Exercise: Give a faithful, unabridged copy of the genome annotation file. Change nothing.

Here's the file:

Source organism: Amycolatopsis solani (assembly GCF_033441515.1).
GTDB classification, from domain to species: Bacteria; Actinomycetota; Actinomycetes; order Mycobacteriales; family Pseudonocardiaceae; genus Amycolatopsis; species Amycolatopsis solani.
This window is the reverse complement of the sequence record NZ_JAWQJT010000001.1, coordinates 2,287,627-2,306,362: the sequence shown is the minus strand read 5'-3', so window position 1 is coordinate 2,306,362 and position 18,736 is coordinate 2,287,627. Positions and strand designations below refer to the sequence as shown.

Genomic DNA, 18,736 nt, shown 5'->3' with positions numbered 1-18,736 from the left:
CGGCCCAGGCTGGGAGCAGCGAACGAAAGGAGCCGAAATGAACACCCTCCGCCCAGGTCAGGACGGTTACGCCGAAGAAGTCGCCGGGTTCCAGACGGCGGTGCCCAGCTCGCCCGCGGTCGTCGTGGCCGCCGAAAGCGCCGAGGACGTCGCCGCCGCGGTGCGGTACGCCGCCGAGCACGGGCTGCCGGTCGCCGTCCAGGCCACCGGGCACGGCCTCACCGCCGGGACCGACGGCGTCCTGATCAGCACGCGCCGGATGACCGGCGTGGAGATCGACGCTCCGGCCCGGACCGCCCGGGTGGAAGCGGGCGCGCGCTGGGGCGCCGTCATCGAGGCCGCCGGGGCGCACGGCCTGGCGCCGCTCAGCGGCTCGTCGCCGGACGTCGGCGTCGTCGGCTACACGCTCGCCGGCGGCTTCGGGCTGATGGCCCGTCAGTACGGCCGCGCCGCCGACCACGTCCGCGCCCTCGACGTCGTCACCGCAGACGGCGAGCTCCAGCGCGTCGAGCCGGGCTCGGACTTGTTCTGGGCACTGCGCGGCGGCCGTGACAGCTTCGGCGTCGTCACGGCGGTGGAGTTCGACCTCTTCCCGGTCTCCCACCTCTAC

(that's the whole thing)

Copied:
Source organism: Amycolatopsis solani (assembly GCF_033441515.1).
GTDB classification, from domain to species: Bacteria; Actinomycetota; Actinomycetes; order Mycobacteriales; family Pseudonocardiaceae; genus Amycolatopsis; species Amycolatopsis solani.
This window is the reverse complement of the sequence record NZ_JAWQJT010000001.1, coordinates 2,287,627-2,306,362: the sequence shown is the minus strand read 5'-3', so window position 1 is coordinate 2,306,362 and position 18,736 is coordinate 2,287,627. Positions and strand designations below refer to the sequence as shown.

Genomic DNA, 18,736 nt, shown 5'->3' with positions numbered 1-18,736 from the left:
CGGCCCAGGCTGGGAGCAGCGAACGAAAGGAGCCGAAATGAACACCCTCCGCCCAGGTCAGGACGGTTACGCCGAAGAAGTCGCCGGGTTCCAGACGGCGGTGCCCAGCTCGCCCGCGGTCGTCGTGGCCGCCGAAAGCGCCGAGGACGTCGCCGCCGCGGTGCGGTACGCCGCCGAGCACGGGCTGCCGGTCGCCGTCCAGGCCACCGGGCACGGCCTCACCGCCGGGACCGACGGCGTCCTGATCAGCACGCGCCGGATGACCGGCGTGGAGATCGACGCTCCGGCCCGGACCGCCCGGGTGGAAGCGGGCGCGCGCTGGGGCGCCGTCATCGAGGCCGCCGGGGCGCACGGCCTGGCGCCGCTCAGCGGCTCGTCGCCGGACGTCGGCGTCGTCGGCTACACGCTCGCCGGCGGCTTCGGGCTGATGGCCCGTCAGTACGGCCGCGCCGCCGACCACGTCCGCGCCCTCGACGTCGTCACCGCAGACGGCGAGCTCCAGCGCGTCGAGCCGGGCTCGGACTTGTTCTGGGCACTGCGCGGCGGCCGTGACAGCTTCGGCGTCGTCACGGCGGTGGAGTTCGACCTCTTCCCGGTCTCCCACCTCTAC